is that list time of the year. What did I think was best out of all
the things that happened in boxing? Which fighter's journey affected
is comprised of moments. “Remember that time...?” Boxing is that
to an extreme. Round one of Marvelous Marvin Hagler vs. Tommy Hearns.
An entire series of battles in three minutes. The famous line in
Aaron Pryor vs. Alexis Arguello I, “Give me the bottle. No, the one
I mixed.” Diego Corrales coming from behind against Acelino Freitas
and Jose Luis Castillo. In the span of a year like 2013, there is no
“best.” These are the moments we will live with forever.
Financial benchmarks, the beginnings of a monopoly, what actually
happened in the corner in San Antonio, Texas on December 14, these
things are harder to track. The rest are fragments, forever etched in
the mind of the aficionado, bound to be told in your favorite
watering hole or barbershop passed from father to son. For me, it was
a year of emergence with some familiar trends mixed in. In many ways,
2013 will be looked back at as a watershed year in which boxing
turned a corner all too willingly.
year, we got a look at what boxing would look like if it were the UFC
as the Showtime/Golden Boy Promotions/Al Haymon machine rolled out
big-name matches that sometimes bored us (both Floyd Mayweather Jr.
fights) while, at other times, thrilling us by throwing “A-side”
fighters to hungry wolves for our savage delight. The harrowing
summer blockbuster card that featured Omar Figueroa vs. Nihito
Arakawa, Keith Thurman vs Diego Chaves and Jesus Soto Karass vs.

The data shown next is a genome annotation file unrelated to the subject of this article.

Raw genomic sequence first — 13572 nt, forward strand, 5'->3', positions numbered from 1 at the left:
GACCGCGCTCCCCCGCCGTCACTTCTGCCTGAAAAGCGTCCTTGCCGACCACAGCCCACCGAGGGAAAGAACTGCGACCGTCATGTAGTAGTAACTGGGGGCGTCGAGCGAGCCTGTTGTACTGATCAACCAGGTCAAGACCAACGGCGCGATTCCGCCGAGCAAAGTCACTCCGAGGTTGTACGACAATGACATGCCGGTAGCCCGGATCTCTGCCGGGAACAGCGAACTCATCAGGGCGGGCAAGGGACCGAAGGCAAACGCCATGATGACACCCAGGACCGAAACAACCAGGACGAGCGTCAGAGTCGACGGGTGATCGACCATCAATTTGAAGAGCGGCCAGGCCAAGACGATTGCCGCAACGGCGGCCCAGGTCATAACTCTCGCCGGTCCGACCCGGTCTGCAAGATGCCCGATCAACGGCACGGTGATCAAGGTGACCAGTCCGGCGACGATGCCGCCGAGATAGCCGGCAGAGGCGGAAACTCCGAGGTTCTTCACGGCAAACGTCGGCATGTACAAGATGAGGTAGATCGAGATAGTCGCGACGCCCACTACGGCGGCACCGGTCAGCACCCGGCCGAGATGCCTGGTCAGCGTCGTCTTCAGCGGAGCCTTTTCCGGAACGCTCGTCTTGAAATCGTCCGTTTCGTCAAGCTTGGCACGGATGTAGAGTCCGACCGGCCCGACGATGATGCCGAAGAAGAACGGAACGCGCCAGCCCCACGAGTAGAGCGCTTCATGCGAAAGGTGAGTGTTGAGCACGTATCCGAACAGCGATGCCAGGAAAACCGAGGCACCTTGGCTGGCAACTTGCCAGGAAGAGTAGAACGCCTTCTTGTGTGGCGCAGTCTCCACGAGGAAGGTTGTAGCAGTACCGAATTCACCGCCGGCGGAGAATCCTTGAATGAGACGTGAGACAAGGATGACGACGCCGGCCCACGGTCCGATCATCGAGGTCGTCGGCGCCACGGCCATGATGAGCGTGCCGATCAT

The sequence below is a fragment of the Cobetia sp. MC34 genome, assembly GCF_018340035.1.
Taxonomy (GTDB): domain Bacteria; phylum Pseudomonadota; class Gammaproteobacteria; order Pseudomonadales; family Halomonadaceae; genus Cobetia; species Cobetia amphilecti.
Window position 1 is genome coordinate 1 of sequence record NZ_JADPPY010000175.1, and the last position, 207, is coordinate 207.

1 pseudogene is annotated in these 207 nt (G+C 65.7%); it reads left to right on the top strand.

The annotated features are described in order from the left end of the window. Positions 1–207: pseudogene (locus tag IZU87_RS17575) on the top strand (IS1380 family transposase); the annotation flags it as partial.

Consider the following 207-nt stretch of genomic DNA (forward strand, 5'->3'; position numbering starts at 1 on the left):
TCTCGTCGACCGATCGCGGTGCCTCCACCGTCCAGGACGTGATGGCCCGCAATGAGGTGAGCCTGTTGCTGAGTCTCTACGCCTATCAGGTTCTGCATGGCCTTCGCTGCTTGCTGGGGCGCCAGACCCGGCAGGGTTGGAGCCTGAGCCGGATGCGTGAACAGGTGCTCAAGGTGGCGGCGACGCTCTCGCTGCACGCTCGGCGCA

Andre Berto was a positive glimpse into the future. Boxing insiders
complaining there is now a monopoly being locked into place, not so
of that monopoly picture includes a media that is more and more
complacent. The Ring magazine is owned by Golden Boy
Promotions. It's amazing to think that Adrien Broner debuted at
number five on its pound-for-pound list much less ever being on it.
He had proven nothing but was marketed heavily as the “Next Big
Thing,” done so by Golden Boy's de facto media wing, The Ring.
No one held its ratings panel accountable. Was it the end of the
world? No. But standards don't hit rock bottom overnight. They slowly
erode. Broner at number five on any list ranking the best fighters in
the world is suspect. When the list happens to be “owned” by his
promoter, it should be pointed out.
to point that out along with other hypocrisies or odd statements made
in the press, to ever call “Bullsh*t” on the Golden Triumvirate
would be to limit your access to one half of the club that is boxing.
With positions at CBS, Showtime and the The Ring Online,
ringside commentary and/or locker room interviewer positions
potentially at play, not to mention access to the Showtime galaxy of
stars, providing honest stories that probe deeper than an opening
question is going to be tough. Looking at an impotent entity such as
the Boxing Writers Association of America, who, on Friday, broke its
record-low standard of merit from last year, it's clear there will be
no general move toward checks and balances, in-depth coverage,
penalizing plagiarism, standing up for the fighters or a push toward
improved health and safety for fighters. It will remain cool to be
aloof. Mediocrity will continue to be rewarded. Banality and good
manners will rule the day.
we won't endeavor to find out what happened in San Antonio,Texas
between rounds 11 and 12. We won't ask if this was the first time. We